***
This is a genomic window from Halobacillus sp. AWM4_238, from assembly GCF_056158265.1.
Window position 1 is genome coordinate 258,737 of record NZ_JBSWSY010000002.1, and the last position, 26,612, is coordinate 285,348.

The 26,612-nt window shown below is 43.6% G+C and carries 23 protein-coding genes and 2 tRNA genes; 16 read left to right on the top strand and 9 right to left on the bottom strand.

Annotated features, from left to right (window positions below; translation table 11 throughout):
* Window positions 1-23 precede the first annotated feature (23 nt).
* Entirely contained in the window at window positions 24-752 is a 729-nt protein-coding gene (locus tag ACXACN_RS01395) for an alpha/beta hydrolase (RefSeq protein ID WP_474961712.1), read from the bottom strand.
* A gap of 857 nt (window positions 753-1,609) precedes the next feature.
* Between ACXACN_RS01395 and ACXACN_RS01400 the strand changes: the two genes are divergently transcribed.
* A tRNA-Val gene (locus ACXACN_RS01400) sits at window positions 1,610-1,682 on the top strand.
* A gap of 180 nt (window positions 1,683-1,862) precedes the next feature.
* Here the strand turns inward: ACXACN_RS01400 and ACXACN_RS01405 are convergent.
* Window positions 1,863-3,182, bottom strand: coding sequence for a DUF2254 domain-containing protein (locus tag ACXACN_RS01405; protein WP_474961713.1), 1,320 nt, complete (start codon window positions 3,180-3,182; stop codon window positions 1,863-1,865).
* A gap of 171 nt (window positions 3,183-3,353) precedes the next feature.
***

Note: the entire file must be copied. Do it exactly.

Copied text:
This is a genomic window from Halobacillus sp. AWM4_238, from assembly GCF_056158265.1.
Window position 1 is genome coordinate 258,737 of record NZ_JBSWSY010000002.1, and the last position, 26,612, is coordinate 285,348.

The 26,612-nt window shown below is 43.6% G+C and carries 23 protein-coding genes and 2 tRNA genes; 16 read left to right on the top strand and 9 right to left on the bottom strand.

Annotated features, from left to right (window positions below; translation table 11 throughout):
* Window positions 1-23 precede the first annotated feature (23 nt).
* Entirely contained in the window at window positions 24-752 is a 729-nt protein-coding gene (locus tag ACXACN_RS01395) for an alpha/beta hydrolase (RefSeq protein ID WP_474961712.1), read from the bottom strand.
* A gap of 857 nt (window positions 753-1,609) precedes the next feature.
* Between ACXACN_RS01395 and ACXACN_RS01400 the strand changes: the two genes are divergently transcribed.
* A tRNA-Val gene (locus ACXACN_RS01400) sits at window positions 1,610-1,682 on the top strand.
* A gap of 180 nt (window positions 1,683-1,862) precedes the next feature.
* Here the strand turns inward: ACXACN_RS01400 and ACXACN_RS01405 are convergent.
* Window positions 1,863-3,182, bottom strand: coding sequence for a DUF2254 domain-containing protein (locus tag ACXACN_RS01405; protein WP_474961713.1), 1,320 nt, complete (start codon window positions 3,180-3,182; stop codon window positions 1,863-1,865).
* A gap of 171 nt (window positions 3,183-3,353) precedes the next feature.